Watching the Aggies beat Cal Poly is always special.  They’re one of the Aggies’ two primary rivals, but also one of the reasons I chose UC Davis over Cal Poly was because when I visited the campuses (campi?), everyone at UC Davis seemed friendly and welcoming, and everyone at Cal Poly seemed unhelpful and snooty.  (Of course, I have friends now who attended Cal Poly whom I would not describe using words like this, so please don’t take offense at what I just said.  But this just goes to show how first impressions make a difference.)  That year especially, though, the win over Northern Colorado felt just as special.  Two months earlier, while on the road, I had spent a weekend in Greeley (where the University of Northern Colorado is located) staying with an off-again-on-again online acquaintance.  I didn’t know her as well as most of the online friends I met in person during that adventure, and to be completely honest, as I got to know her that weekend, I thought she was an arrogant hipster snob.  She regularly put down things I like, both hobbies and political positions.  I went to her church the Sunday I was there, the kind of church where almost everyone was under 40 and they try to reach out to people who don’t like the traditional church experience.  Her church seemed to give off the vibe that they were better than traditional churches, with pews and hymns and old people and Republicans, because they were authentic, and relevant, and postmodern, and insert whatever other Christian pop culture buzzwords apply.  According to their mentaily, that makes them really spiritual, whereas traditional churches are full of a bunch of fake people who only care about the superficialities and don’t really love Jesus.  So I know this is pretty much irrational, but ever since that weekend, anything at all related to Greeley makes me think of her and that snooty messed-up church, so therefore I particularly enjoy watching the college football team from there lose.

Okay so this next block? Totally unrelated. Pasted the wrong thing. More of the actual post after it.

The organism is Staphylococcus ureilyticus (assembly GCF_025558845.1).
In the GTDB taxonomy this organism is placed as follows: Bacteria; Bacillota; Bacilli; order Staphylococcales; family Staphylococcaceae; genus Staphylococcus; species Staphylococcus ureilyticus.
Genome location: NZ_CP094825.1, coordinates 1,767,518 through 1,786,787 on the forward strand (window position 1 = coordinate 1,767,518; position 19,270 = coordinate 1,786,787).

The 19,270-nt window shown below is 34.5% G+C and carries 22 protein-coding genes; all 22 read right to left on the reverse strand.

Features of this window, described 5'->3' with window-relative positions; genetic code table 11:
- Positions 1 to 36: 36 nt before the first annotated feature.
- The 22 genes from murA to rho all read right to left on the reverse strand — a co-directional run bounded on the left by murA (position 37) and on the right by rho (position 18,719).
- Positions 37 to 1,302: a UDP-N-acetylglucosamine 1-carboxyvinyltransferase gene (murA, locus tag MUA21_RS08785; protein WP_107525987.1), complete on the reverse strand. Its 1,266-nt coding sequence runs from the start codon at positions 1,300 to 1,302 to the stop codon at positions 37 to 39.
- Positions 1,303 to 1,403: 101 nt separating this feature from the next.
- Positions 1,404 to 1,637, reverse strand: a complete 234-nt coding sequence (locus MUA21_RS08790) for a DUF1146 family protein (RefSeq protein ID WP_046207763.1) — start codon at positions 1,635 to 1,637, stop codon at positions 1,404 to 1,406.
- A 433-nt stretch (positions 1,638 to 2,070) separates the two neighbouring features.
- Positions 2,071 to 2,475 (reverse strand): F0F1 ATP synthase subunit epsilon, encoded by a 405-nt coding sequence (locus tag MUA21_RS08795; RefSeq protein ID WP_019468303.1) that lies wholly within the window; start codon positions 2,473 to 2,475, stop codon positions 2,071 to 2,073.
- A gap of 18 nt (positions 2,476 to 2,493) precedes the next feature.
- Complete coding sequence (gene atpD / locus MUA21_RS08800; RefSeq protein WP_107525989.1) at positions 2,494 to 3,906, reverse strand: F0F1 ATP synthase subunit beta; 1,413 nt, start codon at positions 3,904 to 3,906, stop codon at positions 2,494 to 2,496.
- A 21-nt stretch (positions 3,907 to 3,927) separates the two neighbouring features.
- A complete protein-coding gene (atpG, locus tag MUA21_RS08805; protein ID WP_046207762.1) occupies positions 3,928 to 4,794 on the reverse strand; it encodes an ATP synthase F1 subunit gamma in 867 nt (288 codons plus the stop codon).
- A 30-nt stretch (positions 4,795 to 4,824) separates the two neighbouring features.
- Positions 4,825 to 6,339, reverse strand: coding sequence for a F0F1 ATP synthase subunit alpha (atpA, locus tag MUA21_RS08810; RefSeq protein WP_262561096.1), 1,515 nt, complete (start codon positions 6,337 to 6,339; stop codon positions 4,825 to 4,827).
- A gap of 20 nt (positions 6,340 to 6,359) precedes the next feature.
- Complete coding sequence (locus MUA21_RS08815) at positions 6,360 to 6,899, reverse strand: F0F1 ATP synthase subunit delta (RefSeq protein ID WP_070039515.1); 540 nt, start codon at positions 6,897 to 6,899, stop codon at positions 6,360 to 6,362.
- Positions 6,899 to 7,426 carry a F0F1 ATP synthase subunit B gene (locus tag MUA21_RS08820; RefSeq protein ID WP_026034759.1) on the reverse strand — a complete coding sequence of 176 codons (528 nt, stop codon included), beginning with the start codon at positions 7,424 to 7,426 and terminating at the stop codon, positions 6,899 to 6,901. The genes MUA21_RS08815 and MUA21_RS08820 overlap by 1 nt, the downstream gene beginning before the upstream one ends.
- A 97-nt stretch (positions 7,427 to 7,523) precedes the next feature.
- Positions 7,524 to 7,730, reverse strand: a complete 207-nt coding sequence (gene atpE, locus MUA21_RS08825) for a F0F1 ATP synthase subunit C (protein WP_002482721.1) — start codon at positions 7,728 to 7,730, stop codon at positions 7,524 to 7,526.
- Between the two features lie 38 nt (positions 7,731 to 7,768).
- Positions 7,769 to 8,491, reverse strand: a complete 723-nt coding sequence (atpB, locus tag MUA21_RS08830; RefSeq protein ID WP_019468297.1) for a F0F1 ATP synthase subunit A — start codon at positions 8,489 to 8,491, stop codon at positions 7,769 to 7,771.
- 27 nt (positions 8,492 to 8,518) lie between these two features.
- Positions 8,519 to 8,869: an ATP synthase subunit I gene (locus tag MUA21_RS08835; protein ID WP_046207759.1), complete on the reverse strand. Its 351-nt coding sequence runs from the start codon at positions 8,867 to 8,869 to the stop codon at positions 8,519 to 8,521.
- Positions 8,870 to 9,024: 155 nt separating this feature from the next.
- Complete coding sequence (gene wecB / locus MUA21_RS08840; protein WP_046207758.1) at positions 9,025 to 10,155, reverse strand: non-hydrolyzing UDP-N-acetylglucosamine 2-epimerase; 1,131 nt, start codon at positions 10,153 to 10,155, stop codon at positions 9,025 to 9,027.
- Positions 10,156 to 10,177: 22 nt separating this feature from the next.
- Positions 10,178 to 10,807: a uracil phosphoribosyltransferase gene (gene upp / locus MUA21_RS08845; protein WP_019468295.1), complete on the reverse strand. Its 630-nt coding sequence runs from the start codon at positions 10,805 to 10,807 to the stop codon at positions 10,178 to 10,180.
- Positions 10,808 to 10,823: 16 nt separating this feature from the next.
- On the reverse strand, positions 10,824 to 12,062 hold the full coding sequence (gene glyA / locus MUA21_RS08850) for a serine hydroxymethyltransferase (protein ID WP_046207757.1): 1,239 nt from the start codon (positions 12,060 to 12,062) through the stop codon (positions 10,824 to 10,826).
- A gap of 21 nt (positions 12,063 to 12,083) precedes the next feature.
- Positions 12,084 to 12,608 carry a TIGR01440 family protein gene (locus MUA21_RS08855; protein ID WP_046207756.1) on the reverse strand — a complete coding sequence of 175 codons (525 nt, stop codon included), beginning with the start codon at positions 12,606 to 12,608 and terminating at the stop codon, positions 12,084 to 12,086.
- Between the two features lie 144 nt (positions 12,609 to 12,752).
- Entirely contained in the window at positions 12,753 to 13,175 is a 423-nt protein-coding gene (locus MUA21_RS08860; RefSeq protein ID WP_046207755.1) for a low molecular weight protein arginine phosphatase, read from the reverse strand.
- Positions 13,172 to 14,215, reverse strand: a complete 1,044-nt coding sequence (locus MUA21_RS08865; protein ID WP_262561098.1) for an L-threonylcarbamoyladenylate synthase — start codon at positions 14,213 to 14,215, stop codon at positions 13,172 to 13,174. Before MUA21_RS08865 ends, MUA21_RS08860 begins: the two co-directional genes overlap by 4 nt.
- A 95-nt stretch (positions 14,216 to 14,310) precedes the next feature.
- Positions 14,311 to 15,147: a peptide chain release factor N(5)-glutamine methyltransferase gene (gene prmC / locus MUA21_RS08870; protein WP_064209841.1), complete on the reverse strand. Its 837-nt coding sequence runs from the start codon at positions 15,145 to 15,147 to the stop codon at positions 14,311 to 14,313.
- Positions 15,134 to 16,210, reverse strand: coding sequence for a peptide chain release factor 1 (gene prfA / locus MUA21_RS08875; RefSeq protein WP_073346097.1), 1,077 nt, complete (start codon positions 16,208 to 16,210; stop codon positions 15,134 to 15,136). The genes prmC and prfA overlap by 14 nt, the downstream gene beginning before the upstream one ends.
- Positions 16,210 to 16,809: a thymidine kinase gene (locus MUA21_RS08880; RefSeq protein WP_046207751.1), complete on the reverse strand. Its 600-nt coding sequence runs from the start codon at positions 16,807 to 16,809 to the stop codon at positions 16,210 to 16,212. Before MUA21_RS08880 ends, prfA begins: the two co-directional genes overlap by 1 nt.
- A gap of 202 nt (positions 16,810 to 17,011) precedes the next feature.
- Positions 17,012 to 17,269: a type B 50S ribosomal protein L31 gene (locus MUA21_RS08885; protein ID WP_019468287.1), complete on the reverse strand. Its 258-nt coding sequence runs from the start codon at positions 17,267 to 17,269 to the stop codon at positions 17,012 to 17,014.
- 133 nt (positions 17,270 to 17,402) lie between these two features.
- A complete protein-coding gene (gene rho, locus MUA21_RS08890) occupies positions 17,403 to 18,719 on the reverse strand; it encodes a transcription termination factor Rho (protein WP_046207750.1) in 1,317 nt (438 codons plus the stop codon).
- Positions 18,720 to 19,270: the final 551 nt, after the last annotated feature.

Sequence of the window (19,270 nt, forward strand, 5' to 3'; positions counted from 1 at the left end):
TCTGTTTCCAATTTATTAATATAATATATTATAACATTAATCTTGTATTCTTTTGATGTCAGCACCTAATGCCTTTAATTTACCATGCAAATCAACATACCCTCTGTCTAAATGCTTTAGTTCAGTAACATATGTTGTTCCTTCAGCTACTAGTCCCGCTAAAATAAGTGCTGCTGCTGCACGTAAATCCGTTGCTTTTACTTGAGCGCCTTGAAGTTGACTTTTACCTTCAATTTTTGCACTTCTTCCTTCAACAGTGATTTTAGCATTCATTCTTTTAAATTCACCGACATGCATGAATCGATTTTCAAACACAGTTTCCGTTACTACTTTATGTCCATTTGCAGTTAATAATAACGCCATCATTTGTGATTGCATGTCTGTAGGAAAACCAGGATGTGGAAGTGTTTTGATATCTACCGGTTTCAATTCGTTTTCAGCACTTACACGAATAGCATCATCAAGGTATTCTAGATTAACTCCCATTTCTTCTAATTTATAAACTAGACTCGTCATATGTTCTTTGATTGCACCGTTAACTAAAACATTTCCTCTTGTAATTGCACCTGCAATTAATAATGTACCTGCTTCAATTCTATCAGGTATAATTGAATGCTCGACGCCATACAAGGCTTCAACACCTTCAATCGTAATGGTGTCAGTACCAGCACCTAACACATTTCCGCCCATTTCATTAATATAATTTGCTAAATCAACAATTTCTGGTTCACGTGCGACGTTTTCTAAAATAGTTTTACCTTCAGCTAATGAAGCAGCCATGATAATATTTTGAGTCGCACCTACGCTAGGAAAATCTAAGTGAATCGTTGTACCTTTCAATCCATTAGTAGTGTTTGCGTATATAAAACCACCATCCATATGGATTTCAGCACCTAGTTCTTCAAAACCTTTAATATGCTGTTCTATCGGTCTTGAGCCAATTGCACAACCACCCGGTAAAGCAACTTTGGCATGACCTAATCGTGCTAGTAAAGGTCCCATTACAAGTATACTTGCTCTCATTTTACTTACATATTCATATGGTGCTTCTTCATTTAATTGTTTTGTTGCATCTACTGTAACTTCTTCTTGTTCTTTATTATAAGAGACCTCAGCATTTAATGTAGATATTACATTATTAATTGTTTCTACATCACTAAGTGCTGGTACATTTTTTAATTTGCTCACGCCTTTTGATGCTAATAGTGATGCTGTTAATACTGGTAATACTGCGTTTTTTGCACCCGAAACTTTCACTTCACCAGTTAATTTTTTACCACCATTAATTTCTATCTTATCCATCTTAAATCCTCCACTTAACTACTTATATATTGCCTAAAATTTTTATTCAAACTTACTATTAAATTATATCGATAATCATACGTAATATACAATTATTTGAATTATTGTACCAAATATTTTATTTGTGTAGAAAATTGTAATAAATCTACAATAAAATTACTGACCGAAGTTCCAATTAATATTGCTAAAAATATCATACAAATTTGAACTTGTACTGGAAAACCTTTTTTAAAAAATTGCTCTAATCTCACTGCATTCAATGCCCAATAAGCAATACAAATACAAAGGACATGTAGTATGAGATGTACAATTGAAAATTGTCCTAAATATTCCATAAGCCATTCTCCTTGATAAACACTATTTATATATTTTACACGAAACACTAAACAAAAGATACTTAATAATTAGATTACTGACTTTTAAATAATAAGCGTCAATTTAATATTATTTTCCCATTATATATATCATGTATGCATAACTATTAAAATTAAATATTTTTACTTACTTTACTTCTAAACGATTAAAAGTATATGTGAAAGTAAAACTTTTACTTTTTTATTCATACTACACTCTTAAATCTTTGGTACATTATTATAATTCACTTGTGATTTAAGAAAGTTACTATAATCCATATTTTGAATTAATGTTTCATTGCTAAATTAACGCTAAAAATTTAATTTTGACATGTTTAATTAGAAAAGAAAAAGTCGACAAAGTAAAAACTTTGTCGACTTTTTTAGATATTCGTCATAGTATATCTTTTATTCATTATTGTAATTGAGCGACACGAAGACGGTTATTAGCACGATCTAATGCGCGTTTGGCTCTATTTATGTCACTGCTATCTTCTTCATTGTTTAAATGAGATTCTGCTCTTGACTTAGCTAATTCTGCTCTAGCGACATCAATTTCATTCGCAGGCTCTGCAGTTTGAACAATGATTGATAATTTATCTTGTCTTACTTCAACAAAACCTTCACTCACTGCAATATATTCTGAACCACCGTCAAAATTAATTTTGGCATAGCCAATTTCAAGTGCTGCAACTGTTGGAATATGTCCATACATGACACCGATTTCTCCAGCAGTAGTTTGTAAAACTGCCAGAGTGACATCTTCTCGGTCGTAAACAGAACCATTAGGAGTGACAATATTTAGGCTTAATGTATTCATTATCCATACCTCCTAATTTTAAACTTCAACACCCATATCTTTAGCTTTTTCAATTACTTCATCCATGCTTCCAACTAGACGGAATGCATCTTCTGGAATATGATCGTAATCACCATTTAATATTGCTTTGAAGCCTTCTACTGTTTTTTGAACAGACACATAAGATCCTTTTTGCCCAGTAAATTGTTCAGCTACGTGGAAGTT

Anyway, last night I was in Davis for the football game, also against Northern Colorado.  I thought several times about how it was the least fun I’ve had at an Aggie football game in a long time.  That got me thinking, why do I still go to every game?  What purpose does it serve in my life?  Am I going to keep going to every home game forever?  If I am no longer enjoying Aggie football, maybe it’s time to cut back.

Now there are reasons specific to tonight that made this game less fun than usual.  The crowd was pretty sparse, particularly in the loud and raucous Aggie Pack section where all the students sit.  (I’m not allowed in that section anymore, of course, but they’re fun to watch.)  My theory is that a lot of students were still nursing their Halloween hangovers by the time the game started at 4pm.  I was exhausted from a late night of Halloween parties myself, and I found myself nodding off a few times during the first quarter.  It was a slow first half; at halftime, the Aggies were behind, but the score was only 7-0.  And it was cold, or at least colder than it’s been in this part of California for the last few months, and I didn’t bring my big jacket.  And, finally, the Aggie team is pretty bad this year.

But as much as I enjoy watching football, I’m starting to wonder if maybe it’d be okay not to go to every game.  I started going back to Aggie football (and basketball, and, for the first time ever, baseball) games during the 2005-06 school year, alone, partially because I had no other social life at the time.  Now I do, and sometimes I get busy with other things, or I have to arrive late at a friend’s event because I was at the game.  This year in particular, there have been Saturdays when I’ve been tired and behind on housework and life in general to the point that going to the game starts to feel more burdensome than enjoyable.  I missed a game this year for a non-sports social obligation.  And going to games alone isn’t particularly productive socially; I occasionally run into people I know,  but I’m not meeting new people at football games or anything.  Sometimes I need alone time, and I enjoy spending my alone time going to a football game, but tonight I just wasn’t feeling that.